Residential estates have become increasingly popular in the past few decades, as most home buyers put security at the top of their list of criteria for buying a property. Unfortunately, living in a secure estate does not guarantee the safety and security of your family.
Crime syndicates continue to target lifestyle estates, often using inside information to gain access, says Charnel Hattingh, Group Head of Communications and Marketing, Fidelity Services Group.
“Although lifestyle estates and complexes offer greater security than most freestanding homes, crime is still a factor,” she says.
In the fight against crime, technology has fortunately become much more affordable, making it a good option to use as part of the security solution for residential estates and security complexes.
“The key is to find the technology that meets the security needs of the estate and is within budget,” says Hattingh.
Thermal cameras, for example, are proving helpful in enhancing security in estates. These camera systems can warn security officers before an intrusion occurs. Using analytics on these cameras, the system can alert the control room when someone comes within a few metres of the estate perimeter. This gives security officers time to react even before a breach occurs.
Hattingh says a combination of thermal cameras and CCTV cameras is worth considering. Where the thermal cameras read heat signatures only, the CCTV cameras can assist in identifying people or vehicle registration plates.
“Electric fences can and should be incorporated and integrated with the cameras. When there is a disturbance at the electric fence, the camera focusing on that specific zone will be activated. An alarm will be triggered, and the officer monitoring the cameras can watch that zone to see whether there is a legitimate breach or not, and a response team can be dispatched if needed.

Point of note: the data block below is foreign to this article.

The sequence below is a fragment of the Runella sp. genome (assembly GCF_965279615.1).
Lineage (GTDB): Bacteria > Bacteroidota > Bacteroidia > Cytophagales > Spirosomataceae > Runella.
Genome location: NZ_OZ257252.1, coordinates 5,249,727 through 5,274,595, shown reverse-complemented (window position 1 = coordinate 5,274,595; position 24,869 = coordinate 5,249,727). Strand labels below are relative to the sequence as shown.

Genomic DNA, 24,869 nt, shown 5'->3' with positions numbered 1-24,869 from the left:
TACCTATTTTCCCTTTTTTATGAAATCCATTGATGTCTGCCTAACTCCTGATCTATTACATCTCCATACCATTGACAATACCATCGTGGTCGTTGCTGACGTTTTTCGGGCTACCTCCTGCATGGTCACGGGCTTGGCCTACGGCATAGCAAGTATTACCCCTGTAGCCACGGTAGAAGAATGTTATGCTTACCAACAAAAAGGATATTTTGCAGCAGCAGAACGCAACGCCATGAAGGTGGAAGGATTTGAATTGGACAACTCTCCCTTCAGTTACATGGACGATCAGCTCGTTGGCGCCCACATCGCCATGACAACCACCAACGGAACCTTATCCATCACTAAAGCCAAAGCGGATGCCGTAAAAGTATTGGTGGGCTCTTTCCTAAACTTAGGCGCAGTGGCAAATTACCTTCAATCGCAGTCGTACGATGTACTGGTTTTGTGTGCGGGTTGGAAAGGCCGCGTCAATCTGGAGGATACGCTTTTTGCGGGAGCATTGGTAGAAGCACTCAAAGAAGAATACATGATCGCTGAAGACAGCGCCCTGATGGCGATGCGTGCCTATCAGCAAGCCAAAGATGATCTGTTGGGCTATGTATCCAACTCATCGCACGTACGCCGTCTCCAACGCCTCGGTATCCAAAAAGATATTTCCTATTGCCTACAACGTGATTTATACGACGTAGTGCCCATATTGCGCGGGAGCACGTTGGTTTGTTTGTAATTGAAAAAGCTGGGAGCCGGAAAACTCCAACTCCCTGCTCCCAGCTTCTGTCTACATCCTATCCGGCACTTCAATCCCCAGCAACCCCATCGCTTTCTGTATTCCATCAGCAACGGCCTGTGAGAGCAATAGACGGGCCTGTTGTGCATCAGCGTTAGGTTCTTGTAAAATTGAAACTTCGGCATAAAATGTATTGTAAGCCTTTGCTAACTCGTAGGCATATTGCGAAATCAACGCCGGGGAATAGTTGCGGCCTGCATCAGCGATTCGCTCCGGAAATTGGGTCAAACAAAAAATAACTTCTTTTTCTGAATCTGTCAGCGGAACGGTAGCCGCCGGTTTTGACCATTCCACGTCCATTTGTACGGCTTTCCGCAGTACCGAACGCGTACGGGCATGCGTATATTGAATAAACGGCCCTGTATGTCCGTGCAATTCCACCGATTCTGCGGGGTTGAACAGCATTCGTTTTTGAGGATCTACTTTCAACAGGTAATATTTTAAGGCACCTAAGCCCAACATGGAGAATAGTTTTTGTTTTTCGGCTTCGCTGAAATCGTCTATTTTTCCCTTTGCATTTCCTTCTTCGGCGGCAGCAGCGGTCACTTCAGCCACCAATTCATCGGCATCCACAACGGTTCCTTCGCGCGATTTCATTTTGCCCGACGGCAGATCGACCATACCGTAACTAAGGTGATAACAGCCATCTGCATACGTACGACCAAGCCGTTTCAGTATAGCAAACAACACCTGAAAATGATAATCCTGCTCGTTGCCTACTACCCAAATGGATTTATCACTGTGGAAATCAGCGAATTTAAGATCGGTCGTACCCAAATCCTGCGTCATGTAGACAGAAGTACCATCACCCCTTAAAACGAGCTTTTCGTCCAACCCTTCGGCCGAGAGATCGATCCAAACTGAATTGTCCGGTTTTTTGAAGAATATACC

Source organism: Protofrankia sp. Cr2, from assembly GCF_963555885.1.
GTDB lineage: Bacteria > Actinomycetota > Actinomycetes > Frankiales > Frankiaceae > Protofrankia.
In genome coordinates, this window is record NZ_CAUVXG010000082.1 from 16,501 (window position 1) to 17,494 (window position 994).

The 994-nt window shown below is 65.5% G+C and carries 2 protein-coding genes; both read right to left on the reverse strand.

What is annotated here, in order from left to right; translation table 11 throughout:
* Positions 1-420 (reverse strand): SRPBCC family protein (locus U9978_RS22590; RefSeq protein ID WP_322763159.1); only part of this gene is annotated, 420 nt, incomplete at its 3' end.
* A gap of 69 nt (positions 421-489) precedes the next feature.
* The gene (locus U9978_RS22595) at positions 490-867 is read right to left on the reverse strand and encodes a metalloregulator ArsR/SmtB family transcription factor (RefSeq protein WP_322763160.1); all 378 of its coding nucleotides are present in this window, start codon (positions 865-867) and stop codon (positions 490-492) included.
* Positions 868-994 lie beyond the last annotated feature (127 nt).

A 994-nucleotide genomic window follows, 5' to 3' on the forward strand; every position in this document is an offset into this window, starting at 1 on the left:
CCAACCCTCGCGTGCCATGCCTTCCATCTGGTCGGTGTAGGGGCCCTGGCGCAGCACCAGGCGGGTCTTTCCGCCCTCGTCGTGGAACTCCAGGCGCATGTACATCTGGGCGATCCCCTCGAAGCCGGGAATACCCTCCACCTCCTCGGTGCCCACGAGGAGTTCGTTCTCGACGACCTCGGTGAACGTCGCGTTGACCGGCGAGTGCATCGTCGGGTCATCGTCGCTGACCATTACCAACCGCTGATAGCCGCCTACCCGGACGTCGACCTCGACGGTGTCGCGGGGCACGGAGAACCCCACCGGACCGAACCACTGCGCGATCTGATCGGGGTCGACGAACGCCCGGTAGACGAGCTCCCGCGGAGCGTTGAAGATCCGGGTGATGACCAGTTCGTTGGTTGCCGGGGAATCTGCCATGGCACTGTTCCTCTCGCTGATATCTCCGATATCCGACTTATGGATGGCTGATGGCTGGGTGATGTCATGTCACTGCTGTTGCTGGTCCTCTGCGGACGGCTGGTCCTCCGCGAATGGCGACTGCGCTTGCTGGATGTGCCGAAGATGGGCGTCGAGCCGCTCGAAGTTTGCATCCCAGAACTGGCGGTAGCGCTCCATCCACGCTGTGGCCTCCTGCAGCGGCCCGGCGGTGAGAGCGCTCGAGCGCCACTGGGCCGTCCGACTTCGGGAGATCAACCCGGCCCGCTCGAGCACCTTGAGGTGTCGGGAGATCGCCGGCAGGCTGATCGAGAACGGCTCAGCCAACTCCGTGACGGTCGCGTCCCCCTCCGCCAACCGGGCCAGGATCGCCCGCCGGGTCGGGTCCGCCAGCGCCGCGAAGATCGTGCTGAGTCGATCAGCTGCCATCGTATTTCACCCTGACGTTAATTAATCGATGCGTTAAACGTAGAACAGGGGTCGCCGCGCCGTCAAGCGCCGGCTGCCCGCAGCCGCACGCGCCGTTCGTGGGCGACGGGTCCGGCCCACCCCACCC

“One of the cornerstones of a successful camera surveillance system,” says Hattingh., “is professional monitoring and responses to incidents. If this component is not guaranteed, the system is ineffective.”
Even with the best technology installed, Hattingh says residents in estates also have to do their part to ensure their homes are safe and secure.
“Although perimeter security is non-negotiable, you can’t rely on perimeter security alone. Crimes within estates are very often carried out with the assistance of residents’ staff members. It’s essential to properly check references for domestic workers, gardeners, handymen and any contractors that work in your home. You also need to make sure your staff know what to do if any unknown person tries to enter your home when you are not there.”
Perimeter security measures have certainly been successful in lowering crime in estates. However, once criminals gain access to properties within estates, they often have free reign. This is because residents become complacent about their personal home security.
- Be sure to lock doors and windows and ensure vehicles are locked – even if parked in a garage.
- Don’t leave valuables lying around, particularly where they may be visible to passers-by.
One of the most important rules for keeping criminals at bay is always to be alert, particularly when entering and exiting the estate.
“Criminals have targeted residents leaving from or returning to estates and hijacked them a few metres from the gates – and often right in front of the gates. People tend to relax and become less alert the closer they get to home. It’s a mistake to think that you can become complacent because there is a security guard at the gate. If you notice anything suspicious at the gate rather, don’t pull in right away but watch from a safe distance,” says Hattingh.
Having construction workers on site in estates has historically resulted in elevated crime levels.
Hattingh says you need to keep a careful watch if there is construction on the go and report any suspicious behaviour.
“There is a growing trend in estates where a crime syndicate moves into a home for a short time. While in residence, they monitor the behaviour of residents and initiate house break-ins in the estate before moving out. If you notice any suspicious behaviour, such as blinds or curtains never being opened, report it immediately to your security company,” says Hattingh.
She adds that appointing the right security company is also paramount.
“The first step in appointing a security service provider is to undertake a comprehensive risk assessment. This will enable the estate manager and the team to develop long- and short-term security plans, usually with assistance from a qualified consultant.
“The estate will then be able to determine who to employ, how many security officers are needed, and what the command-and-control structure should look like.”
Written: Sarah-Jane Meyer